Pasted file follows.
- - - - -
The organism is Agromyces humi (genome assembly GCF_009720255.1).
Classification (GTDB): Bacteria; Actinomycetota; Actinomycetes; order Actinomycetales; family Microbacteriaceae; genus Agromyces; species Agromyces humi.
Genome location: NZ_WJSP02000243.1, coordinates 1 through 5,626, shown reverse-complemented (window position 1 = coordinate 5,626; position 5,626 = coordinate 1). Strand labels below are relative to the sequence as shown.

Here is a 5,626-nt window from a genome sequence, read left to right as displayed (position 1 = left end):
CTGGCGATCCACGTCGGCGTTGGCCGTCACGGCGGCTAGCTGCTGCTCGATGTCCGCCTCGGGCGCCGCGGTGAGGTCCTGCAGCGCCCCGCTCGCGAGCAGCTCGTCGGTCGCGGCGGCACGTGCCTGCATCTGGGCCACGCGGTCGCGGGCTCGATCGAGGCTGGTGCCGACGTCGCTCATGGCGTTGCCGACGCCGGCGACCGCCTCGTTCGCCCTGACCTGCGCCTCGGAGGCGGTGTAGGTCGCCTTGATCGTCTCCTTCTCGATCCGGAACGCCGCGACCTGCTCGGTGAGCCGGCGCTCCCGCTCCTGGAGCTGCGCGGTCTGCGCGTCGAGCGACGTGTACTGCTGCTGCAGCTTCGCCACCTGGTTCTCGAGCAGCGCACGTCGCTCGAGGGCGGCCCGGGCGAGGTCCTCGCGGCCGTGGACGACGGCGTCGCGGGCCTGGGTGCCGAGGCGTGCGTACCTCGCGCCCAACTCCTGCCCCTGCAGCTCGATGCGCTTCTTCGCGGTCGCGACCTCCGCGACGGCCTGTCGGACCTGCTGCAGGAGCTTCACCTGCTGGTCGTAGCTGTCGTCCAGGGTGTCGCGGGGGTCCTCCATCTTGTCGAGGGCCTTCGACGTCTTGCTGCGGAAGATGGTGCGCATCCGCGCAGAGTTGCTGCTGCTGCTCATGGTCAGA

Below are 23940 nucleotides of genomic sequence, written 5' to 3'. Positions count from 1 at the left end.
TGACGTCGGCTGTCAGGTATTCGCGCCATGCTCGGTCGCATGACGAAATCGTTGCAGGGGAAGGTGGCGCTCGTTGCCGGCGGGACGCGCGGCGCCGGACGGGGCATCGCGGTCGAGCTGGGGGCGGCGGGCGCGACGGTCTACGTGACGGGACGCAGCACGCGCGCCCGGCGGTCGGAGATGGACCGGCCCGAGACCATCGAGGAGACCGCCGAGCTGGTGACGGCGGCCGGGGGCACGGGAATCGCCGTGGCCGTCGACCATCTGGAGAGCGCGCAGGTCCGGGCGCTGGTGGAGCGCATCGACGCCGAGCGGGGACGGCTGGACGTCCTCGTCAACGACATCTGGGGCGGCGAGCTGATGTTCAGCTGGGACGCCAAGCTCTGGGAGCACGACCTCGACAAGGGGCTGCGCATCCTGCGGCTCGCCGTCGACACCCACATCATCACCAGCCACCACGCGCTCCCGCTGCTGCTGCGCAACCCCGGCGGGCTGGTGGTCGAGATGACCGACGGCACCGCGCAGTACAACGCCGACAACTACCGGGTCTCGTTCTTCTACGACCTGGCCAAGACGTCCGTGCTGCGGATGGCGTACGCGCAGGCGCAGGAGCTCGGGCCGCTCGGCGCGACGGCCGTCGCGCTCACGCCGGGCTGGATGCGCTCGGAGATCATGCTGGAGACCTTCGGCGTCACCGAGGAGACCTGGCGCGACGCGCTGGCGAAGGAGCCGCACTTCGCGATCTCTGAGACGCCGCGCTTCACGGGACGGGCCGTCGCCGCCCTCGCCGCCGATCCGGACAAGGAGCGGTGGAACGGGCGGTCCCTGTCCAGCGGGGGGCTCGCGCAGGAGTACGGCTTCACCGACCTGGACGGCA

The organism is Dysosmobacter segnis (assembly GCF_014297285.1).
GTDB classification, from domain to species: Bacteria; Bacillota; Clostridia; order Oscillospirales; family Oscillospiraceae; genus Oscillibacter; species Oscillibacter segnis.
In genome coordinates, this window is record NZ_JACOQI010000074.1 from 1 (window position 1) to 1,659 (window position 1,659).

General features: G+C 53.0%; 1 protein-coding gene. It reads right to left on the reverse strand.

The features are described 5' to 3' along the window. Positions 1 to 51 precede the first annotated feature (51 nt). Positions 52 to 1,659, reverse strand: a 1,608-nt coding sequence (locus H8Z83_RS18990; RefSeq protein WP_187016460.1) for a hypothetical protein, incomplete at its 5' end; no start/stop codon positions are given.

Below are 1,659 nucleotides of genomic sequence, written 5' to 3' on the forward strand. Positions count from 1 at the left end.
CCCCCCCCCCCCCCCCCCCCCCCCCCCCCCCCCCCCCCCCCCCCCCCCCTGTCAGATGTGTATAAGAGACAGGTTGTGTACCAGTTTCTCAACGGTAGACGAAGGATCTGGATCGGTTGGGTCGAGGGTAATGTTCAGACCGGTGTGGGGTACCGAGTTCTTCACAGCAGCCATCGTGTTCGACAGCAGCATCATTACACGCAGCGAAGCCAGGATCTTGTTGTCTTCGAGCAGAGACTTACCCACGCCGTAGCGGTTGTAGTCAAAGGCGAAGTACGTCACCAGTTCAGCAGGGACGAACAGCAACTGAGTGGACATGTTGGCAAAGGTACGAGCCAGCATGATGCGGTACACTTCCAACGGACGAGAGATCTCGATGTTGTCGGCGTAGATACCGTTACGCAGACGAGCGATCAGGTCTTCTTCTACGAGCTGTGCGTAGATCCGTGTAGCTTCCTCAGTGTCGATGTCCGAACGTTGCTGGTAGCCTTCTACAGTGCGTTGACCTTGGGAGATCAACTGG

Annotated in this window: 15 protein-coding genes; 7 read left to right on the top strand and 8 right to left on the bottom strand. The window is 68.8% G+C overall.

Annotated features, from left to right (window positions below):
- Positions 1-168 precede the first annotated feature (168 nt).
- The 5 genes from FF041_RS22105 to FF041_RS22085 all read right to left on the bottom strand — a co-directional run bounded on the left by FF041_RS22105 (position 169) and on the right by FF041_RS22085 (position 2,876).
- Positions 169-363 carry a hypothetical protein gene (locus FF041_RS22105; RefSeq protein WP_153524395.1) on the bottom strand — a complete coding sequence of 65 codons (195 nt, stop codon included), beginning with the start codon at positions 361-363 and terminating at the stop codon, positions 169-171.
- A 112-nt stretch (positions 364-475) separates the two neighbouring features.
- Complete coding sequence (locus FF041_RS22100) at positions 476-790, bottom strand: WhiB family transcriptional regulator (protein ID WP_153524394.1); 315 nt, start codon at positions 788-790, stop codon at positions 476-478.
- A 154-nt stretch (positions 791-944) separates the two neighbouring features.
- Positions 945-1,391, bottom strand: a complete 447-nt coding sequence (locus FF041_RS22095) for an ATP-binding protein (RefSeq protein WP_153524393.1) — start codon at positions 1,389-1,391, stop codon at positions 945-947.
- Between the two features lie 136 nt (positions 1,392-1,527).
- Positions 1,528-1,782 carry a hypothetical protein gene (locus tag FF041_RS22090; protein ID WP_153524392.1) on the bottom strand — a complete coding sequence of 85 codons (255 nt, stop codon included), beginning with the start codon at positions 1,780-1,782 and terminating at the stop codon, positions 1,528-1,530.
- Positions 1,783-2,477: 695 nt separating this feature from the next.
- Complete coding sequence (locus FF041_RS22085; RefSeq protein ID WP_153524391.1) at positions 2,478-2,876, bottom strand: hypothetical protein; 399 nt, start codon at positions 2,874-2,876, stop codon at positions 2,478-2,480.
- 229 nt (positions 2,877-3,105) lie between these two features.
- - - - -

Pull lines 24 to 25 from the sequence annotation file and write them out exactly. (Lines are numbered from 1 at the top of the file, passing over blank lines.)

- Between the two features lie 136 nt (positions 1,392-1,527).
- Positions 1,528-1,782 carry a hypothetical protein gene (locus tag FF041_RS22090; protein ID WP_153524392.1) on the bottom strand — a complete coding sequence of 85 codons (255 nt, stop codon included), beginning with the start codon at positions 1,780-1,782 and terminating at the stop codon, positions 1,528-1,530.